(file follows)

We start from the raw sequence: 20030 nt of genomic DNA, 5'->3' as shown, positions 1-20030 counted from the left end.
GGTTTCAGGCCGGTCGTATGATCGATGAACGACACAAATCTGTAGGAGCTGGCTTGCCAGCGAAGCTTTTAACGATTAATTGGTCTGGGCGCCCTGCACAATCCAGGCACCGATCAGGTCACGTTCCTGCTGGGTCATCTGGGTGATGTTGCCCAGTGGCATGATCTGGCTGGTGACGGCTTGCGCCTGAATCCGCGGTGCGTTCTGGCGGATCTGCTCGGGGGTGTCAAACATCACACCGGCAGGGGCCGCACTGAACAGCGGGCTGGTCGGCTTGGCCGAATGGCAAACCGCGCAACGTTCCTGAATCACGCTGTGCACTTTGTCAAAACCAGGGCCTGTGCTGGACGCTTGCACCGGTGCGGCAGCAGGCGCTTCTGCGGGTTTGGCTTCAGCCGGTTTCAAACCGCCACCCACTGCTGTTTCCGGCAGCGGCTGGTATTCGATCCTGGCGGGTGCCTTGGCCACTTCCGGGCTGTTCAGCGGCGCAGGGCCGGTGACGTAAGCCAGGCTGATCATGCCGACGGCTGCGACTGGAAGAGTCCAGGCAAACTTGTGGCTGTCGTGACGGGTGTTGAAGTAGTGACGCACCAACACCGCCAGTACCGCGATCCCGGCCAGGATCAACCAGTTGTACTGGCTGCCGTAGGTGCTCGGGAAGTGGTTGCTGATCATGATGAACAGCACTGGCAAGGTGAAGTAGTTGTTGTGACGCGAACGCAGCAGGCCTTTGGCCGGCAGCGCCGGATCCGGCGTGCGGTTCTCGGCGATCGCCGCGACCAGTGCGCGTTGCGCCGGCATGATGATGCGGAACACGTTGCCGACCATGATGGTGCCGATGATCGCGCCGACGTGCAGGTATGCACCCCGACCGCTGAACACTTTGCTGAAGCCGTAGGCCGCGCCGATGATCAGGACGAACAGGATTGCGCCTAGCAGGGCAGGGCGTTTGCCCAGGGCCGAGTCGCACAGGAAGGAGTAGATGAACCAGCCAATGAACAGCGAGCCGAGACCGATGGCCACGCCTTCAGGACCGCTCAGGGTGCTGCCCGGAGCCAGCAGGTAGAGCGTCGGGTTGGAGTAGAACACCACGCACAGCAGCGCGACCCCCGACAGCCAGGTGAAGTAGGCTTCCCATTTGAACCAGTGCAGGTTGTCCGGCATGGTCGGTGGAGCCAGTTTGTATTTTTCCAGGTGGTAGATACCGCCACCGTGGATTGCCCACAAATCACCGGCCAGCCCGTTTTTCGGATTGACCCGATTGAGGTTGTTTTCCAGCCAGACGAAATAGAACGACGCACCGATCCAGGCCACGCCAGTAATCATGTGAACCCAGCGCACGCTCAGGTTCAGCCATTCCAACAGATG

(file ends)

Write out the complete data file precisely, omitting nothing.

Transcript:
We start from the raw sequence: 20030 nt of genomic DNA, 5'->3' as shown, positions 1-20030 counted from the left end.
GGTTTCAGGCCGGTCGTATGATCGATGAACGACACAAATCTGTAGGAGCTGGCTTGCCAGCGAAGCTTTTAACGATTAATTGGTCTGGGCGCCCTGCACAATCCAGGCACCGATCAGGTCACGTTCCTGCTGGGTCATCTGGGTGATGTTGCCCAGTGGCATGATCTGGCTGGTGACGGCTTGCGCCTGAATCCGCGGTGCGTTCTGGCGGATCTGCTCGGGGGTGTCAAACATCACACCGGCAGGGGCCGCACTGAACAGCGGGCTGGTCGGCTTGGCCGAATGGCAAACCGCGCAACGTTCCTGAATCACGCTGTGCACTTTGTCAAAACCAGGGCCTGTGCTGGACGCTTGCACCGGTGCGGCAGCAGGCGCTTCTGCGGGTTTGGCTTCAGCCGGTTTCAAACCGCCACCCACTGCTGTTTCCGGCAGCGGCTGGTATTCGATCCTGGCGGGTGCCTTGGCCACTTCCGGGCTGTTCAGCGGCGCAGGGCCGGTGACGTAAGCCAGGCTGATCATGCCGACGGCTGCGACTGGAAGAGTCCAGGCAAACTTGTGGCTGTCGTGACGGGTGTTGAAGTAGTGACGCACCAACACCGCCAGTACCGCGATCCCGGCCAGGATCAACCAGTTGTACTGGCTGCCGTAGGTGCTCGGGAAGTGGTTGCTGATCATGATGAACAGCACTGGCAAGGTGAAGTAGTTGTTGTGACGCGAACGCAGCAGGCCTTTGGCCGGCAGCGCCGGATCCGGCGTGCGGTTCTCGGCGATCGCCGCGACCAGTGCGCGTTGCGCCGGCATGATGATGCGGAACACGTTGCCGACCATGATGGTGCCGATGATCGCGCCGACGTGCAGGTATGCACCCCGACCGCTGAACACTTTGCTGAAGCCGTAGGCCGCGCCGATGATCAGGACGAACAGGATTGCGCCTAGCAGGGCAGGGCGTTTGCCCAGGGCCGAGTCGCACAGGAAGGAGTAGATGAACCAGCCAATGAACAGCGAGCCGAGACCGATGGCCACGCCTTCAGGACCGCTCAGGGTGCTGCCCGGAGCCAGCAGGTAGAGCGTCGGGTTGGAGTAGAACACCACGCACAGCAGCGCGACCCCCGACAGCCAGGTGAAGTAGGCTTCCCATTTGAACCAGTGCAGGTTGTCCGGCATGGTCGGTGGAGCCAGTTTGTATTTTTCCAGGTGGTAGATACCGCCACCGTGGATTGCCCACAAATCACCGGCCAGCCCGTTTTTCGGATTGACCCGATTGAGGTTGTTTTCCAGCCAGACGAAATAGAACGACGCACCGATCCAGGCCACGCCAGTAATCATGTGAACCCAGCGCACGCTCAGGTTCAGCCATTCCAACAGATG